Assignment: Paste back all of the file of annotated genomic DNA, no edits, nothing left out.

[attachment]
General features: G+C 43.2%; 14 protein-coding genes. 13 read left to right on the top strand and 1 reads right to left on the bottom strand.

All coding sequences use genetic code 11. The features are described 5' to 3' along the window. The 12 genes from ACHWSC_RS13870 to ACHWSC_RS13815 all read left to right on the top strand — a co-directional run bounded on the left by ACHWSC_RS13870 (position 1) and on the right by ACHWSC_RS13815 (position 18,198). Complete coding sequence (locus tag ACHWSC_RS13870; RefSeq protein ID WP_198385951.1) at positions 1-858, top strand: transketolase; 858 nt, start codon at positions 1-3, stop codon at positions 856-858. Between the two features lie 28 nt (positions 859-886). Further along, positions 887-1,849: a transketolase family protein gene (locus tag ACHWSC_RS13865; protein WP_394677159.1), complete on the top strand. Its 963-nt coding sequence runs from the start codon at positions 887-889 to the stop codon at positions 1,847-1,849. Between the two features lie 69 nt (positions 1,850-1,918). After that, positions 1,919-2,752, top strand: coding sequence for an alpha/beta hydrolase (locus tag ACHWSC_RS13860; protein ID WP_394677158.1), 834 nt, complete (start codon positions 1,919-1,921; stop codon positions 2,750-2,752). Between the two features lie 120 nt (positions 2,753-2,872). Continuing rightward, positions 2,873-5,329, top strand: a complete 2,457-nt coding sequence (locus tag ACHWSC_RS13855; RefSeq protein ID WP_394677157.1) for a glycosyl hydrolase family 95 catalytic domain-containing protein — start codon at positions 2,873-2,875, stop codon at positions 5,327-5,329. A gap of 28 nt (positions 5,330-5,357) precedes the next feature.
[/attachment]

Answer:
General features: G+C 43.2%; 14 protein-coding genes. 13 read left to right on the top strand and 1 reads right to left on the bottom strand.

All coding sequences use genetic code 11. The features are described 5' to 3' along the window. The 12 genes from ACHWSC_RS13870 to ACHWSC_RS13815 all read left to right on the top strand — a co-directional run bounded on the left by ACHWSC_RS13870 (position 1) and on the right by ACHWSC_RS13815 (position 18,198). Complete coding sequence (locus tag ACHWSC_RS13870; RefSeq protein ID WP_198385951.1) at positions 1-858, top strand: transketolase; 858 nt, start codon at positions 1-3, stop codon at positions 856-858. Between the two features lie 28 nt (positions 859-886). Further along, positions 887-1,849: a transketolase family protein gene (locus tag ACHWSC_RS13865; protein WP_394677159.1), complete on the top strand. Its 963-nt coding sequence runs from the start codon at positions 887-889 to the stop codon at positions 1,847-1,849. Between the two features lie 69 nt (positions 1,850-1,918). After that, positions 1,919-2,752, top strand: coding sequence for an alpha/beta hydrolase (locus tag ACHWSC_RS13860; protein ID WP_394677158.1), 834 nt, complete (start codon positions 1,919-1,921; stop codon positions 2,750-2,752). Between the two features lie 120 nt (positions 2,753-2,872). Continuing rightward, positions 2,873-5,329, top strand: a complete 2,457-nt coding sequence (locus tag ACHWSC_RS13855; RefSeq protein ID WP_394677157.1) for a glycosyl hydrolase family 95 catalytic domain-containing protein — start codon at positions 2,873-2,875, stop codon at positions 5,327-5,329. A gap of 28 nt (positions 5,330-5,357) precedes the next feature.